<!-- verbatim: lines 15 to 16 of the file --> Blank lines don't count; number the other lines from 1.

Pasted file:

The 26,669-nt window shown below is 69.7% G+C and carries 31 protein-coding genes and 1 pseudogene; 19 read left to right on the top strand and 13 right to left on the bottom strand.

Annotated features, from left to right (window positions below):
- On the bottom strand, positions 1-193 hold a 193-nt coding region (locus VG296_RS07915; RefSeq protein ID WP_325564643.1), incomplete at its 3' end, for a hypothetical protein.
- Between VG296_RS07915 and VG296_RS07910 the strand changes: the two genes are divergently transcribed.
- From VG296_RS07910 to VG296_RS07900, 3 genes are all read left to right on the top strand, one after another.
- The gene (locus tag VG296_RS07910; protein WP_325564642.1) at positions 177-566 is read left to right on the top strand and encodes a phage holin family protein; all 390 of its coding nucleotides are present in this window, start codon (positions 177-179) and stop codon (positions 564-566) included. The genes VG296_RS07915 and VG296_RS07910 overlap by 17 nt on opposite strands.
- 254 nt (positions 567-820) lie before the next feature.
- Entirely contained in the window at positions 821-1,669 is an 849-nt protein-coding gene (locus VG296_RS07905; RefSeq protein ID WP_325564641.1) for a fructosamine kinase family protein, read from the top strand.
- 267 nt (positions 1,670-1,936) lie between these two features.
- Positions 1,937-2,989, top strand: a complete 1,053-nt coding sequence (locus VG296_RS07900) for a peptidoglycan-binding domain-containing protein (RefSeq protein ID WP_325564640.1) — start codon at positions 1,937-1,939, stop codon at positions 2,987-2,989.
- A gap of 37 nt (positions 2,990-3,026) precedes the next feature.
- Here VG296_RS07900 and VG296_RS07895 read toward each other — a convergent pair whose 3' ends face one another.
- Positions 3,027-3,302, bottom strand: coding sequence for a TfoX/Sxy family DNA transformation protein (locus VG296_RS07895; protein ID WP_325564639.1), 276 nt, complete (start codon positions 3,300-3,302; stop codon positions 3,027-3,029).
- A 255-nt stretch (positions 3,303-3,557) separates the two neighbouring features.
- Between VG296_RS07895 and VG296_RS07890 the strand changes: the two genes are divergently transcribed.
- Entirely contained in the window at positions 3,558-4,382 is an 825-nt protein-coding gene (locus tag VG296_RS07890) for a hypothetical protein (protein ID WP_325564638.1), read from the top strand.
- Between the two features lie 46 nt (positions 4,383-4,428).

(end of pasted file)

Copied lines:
- Between VG296_RS07895 and VG296_RS07890 the strand changes: the two genes are divergently transcribed.
- Entirely contained in the window at positions 3,558-4,382 is an 825-nt protein-coding gene (locus tag VG296_RS07890) for a hypothetical protein (protein ID WP_325564638.1), read from the top strand.